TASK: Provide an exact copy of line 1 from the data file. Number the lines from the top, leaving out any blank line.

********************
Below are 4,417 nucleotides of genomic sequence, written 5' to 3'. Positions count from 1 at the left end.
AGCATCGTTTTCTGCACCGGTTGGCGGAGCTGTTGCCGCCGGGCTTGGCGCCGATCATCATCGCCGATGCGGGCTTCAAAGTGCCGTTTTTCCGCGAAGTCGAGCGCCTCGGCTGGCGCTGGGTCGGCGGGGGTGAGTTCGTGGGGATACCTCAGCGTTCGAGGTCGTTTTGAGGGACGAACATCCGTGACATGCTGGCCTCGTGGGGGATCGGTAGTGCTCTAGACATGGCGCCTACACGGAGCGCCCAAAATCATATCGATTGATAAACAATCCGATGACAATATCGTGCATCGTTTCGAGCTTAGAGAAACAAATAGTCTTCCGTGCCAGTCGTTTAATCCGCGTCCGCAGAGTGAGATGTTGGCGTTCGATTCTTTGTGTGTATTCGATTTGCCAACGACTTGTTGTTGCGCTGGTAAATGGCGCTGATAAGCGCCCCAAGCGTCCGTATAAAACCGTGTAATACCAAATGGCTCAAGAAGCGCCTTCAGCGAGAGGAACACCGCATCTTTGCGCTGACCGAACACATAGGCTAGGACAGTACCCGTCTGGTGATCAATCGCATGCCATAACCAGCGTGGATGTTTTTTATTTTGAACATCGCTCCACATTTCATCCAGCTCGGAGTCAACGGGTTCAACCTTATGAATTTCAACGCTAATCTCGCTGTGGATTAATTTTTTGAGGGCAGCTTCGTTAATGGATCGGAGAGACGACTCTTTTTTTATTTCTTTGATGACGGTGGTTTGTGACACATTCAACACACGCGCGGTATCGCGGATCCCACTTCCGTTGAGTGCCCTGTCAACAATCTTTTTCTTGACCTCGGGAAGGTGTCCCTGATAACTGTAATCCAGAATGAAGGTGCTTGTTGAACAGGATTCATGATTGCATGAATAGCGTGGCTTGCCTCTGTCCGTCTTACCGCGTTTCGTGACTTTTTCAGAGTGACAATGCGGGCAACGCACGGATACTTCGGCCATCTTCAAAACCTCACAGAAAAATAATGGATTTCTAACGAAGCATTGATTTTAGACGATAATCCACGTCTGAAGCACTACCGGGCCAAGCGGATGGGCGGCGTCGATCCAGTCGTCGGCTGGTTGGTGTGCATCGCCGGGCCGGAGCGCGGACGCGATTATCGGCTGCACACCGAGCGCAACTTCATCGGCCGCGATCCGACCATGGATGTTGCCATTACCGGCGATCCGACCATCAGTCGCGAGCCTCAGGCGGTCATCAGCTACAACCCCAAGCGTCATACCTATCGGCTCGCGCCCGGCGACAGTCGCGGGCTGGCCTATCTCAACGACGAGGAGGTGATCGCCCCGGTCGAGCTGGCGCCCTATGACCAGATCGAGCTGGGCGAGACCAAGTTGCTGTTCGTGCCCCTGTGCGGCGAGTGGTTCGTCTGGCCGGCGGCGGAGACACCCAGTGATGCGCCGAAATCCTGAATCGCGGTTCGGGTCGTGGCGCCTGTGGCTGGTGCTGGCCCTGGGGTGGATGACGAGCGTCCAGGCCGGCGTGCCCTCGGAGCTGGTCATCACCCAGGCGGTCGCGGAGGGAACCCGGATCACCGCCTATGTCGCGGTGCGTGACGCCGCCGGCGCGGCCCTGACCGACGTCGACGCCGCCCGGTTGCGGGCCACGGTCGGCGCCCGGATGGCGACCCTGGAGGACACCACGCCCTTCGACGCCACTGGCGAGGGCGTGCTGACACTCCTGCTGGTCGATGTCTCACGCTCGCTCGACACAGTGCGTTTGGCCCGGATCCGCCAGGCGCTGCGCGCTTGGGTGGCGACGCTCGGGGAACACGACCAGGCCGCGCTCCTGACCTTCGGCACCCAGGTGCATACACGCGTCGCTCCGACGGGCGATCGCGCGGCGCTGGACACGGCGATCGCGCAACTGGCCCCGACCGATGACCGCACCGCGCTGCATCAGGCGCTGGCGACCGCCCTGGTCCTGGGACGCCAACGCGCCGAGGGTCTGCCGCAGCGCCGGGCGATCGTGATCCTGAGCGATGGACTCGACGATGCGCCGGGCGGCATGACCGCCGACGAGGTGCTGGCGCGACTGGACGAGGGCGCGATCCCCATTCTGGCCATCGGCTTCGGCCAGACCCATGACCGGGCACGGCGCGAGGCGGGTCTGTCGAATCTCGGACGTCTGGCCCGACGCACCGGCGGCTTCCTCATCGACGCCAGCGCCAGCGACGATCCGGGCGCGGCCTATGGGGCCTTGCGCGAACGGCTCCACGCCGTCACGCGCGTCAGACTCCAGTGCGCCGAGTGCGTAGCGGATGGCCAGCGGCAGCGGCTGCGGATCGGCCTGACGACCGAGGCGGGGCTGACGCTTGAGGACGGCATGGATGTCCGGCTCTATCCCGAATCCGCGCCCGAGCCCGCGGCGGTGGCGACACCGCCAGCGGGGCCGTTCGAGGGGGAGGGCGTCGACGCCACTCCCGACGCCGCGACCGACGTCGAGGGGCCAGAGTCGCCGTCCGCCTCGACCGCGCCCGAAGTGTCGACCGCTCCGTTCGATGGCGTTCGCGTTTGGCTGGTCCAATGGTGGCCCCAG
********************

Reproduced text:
Below are 4,417 nucleotides of genomic sequence, written 5' to 3'. Positions count from 1 at the left end.